The Chess Variant Pages

This page is written by the game's inventor, James Gryphon.

Enter Your Reply

The Comment You're Replying To
Cameron Miles wrote on 2014-03-15 UTC
Your adaptation of the 50-move rule for A.C. looks good. It's simple, logical, and is pretty much optimal in terms of its main purpose of limiting the duration of the game.

Regarding the marathon game, the main concern involved dual-King positions, so ending the game immediately in such situations should obliterate that problem entirely. It will also lead to a sharper, more volatile game, due to many strange cases where the action seems to just "end" suddenly in the middle of a major skirmish; not sure whether that's a good thing or a bad thing.

If the King is in the corner, then only 13 points of material are needed for checkmate (assuming you are referring to the points used in A.C., and that the friendly King, to avoid ambiguity in the point counting, doesn't participate). For instance, with Black King on f4, and White having "soldiers" on d3, e2, and f2 and an "Advisor" on d4, moving the Advisor to e3 results in checkmate. Of course, this doesn't really add anything relevant to the discussion, as the fact remains that checkmate is a highly unrealistic possibility in a two-Kings endgame.

It's not easy to even weigh the pros and cons of weakening the Prince's and King's powers, let alone to compare the various possibilities on how to do this. One thing I've noticed, though, is that taking away the Prince's diagonal move will leave the f-pawns unprotected in the starting position. Because the b and g-pawns are also undefended, this is going to make the opening phase extremely unbalanced. White will almost always open with  1. E f1-d3, and play will inevitably center around targeting the f-pawn (Black will try to counterattack in the exact same manner, at the first opportunity), and an early Nh6 will likely be forced from Black just about every time. And I'm pretty sure White can force the exchange of a Black Chariot for a White Elephant, in fairly short order.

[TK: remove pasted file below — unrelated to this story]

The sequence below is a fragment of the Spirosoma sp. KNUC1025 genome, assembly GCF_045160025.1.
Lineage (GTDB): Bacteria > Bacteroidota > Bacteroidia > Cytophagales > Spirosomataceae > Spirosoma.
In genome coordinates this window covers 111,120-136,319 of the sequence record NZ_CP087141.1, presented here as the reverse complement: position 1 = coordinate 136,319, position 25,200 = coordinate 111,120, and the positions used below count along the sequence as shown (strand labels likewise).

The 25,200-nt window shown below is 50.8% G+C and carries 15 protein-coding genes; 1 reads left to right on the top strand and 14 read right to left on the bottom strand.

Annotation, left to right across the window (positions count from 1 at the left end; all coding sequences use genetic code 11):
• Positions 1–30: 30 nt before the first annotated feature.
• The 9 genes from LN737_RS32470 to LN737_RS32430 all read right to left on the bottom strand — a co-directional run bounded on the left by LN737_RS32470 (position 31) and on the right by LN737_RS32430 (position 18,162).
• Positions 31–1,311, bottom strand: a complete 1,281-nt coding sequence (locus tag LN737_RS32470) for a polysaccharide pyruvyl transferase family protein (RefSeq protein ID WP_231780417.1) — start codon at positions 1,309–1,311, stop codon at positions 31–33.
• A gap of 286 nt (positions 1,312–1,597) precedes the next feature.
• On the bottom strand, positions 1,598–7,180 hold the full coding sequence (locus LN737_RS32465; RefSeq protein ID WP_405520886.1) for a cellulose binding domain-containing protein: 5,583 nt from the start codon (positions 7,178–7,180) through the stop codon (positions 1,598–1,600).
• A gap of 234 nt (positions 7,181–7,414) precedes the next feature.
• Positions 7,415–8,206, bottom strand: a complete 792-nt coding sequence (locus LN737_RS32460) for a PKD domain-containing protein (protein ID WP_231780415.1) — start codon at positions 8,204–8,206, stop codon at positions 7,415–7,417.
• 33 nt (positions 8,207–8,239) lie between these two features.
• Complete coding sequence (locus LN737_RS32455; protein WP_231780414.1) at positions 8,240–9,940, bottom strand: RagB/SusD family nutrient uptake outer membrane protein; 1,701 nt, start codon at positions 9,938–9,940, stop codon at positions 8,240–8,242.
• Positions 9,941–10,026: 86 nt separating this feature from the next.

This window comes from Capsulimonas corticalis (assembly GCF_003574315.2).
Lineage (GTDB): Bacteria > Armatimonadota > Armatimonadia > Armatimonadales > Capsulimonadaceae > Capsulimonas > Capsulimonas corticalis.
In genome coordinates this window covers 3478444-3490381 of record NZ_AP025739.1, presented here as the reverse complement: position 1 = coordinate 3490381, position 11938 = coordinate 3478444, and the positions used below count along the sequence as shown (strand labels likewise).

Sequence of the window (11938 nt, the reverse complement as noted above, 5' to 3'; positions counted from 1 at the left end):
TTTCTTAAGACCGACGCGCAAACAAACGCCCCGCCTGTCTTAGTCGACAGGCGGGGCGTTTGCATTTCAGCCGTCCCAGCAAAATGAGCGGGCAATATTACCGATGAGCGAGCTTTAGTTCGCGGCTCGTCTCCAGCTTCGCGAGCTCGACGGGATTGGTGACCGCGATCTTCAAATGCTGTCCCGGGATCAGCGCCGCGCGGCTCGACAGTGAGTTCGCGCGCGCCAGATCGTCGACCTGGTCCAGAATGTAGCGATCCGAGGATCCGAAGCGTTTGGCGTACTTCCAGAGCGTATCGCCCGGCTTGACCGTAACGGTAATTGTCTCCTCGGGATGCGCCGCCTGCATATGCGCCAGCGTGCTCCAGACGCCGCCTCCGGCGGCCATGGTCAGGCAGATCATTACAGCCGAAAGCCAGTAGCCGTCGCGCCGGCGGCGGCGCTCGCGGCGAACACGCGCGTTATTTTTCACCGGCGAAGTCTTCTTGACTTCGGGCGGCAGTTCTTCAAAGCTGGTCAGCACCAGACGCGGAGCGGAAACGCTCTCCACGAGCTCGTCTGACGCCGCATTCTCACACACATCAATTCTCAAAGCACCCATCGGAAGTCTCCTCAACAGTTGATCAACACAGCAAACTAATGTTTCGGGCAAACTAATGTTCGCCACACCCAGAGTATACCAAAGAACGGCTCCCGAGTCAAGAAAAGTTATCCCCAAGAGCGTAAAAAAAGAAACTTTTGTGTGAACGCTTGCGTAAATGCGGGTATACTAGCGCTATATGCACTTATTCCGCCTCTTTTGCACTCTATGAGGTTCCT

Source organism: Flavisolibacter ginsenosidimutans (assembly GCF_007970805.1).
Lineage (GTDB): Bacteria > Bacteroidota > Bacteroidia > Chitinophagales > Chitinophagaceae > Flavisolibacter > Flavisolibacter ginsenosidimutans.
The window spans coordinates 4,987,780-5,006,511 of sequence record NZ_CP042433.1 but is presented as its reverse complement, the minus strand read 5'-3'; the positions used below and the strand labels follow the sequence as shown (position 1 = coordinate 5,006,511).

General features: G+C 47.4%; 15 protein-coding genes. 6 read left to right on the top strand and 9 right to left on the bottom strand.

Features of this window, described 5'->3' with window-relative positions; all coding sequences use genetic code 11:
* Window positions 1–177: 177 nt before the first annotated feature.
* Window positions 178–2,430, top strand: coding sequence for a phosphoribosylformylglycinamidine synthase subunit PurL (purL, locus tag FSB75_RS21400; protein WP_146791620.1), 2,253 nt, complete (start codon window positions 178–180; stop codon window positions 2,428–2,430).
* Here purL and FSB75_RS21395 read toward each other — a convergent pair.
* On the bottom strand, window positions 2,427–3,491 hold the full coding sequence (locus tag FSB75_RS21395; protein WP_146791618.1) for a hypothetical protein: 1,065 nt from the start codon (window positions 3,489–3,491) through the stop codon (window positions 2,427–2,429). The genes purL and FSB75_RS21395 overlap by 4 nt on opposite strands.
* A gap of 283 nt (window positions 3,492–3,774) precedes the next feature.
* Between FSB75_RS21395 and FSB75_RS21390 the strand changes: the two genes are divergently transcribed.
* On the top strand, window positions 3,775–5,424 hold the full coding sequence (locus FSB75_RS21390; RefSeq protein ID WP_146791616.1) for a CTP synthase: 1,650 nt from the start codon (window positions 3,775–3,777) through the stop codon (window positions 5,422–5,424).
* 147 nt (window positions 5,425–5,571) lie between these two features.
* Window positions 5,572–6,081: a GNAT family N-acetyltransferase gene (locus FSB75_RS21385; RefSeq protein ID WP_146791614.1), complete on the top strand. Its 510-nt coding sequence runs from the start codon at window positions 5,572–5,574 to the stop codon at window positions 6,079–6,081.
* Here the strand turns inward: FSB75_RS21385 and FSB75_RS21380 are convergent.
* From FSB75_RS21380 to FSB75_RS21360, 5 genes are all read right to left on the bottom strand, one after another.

The other two proposed Princes are rather similar. Either way, removing the "dual-Kings rule" should still result in some long, usually very drawish endings, because such situations will most likely occur in relatively simplified positions (in addition to the nature of promotion and demotion; late in the game the opponent's side of the river will often be considerably safer). Of course, weakening the royal pieces WOULD significantly lower the percentage of games decided by the point system (because it will be a lot harder for the Prince to make it across the river in one piece).

That's pretty much all the input I have to offer. It really just amounts to a few things that you may want to consider when trying to decide on one rule over another. At the end of the day, it comes down to subjective choices such as how many moves should the average game last, how often should the point system decide the game, or how well-balanced should the game be in each phase, and as a whole - these are all up to you.

By the way, I've accepted your invitation (and chose White since I played as Black in my first game), but have yet to move - the reason being that all this talk of rule changes left me unsure what version of A.C. I was actually playing. I'll make the 1st move once the rules have been finalized. The amount of time I can afford to spend on my G.C. games is very limited as well, so don't worry about moving slowly. Just don't expect my moves to necessarily come in any faster :p

Edit Form

Comment on the page Amalgamated Chess

Quick Markdown Guide

By default, new comments may be entered as Markdown, simple markup syntax designed to be readable and not look like markup. Comments stored as Markdown will be converted to HTML by Parsedown before displaying them. This follows the Github Flavored Markdown Spec with support for Markdown Extra. For a good overview of Markdown in general, check out the Markdown Guide. Here is a quick comparison of some commonly used Markdown with the rendered result:

Top level header: <H1>

Block quote

Second paragraph in block quote

First Paragraph of response. Italics, bold, and bold italics.

Second Paragraph after blank line. Here is some HTML code mixed in with the Markdown, and here is the same <U>HTML code</U> enclosed by backticks.

Secondary Header: <H2>

  • Unordered list item
  • Second unordered list item
  • New unordered list
    • Nested list item

Third Level header <H3>

  1. An ordered list item.
  2. A second ordered list item with the same number.
  3. A third ordered list item.

Alt text for a graphic image

A definition list
A list of terms, each with one or more definitions following it.
An HTML construct using the tags <DL>, <DT> and <DD>.
A term
Its definition after a colon.
A second definition.
A third definition.
Another term following a blank line
The definition of that term.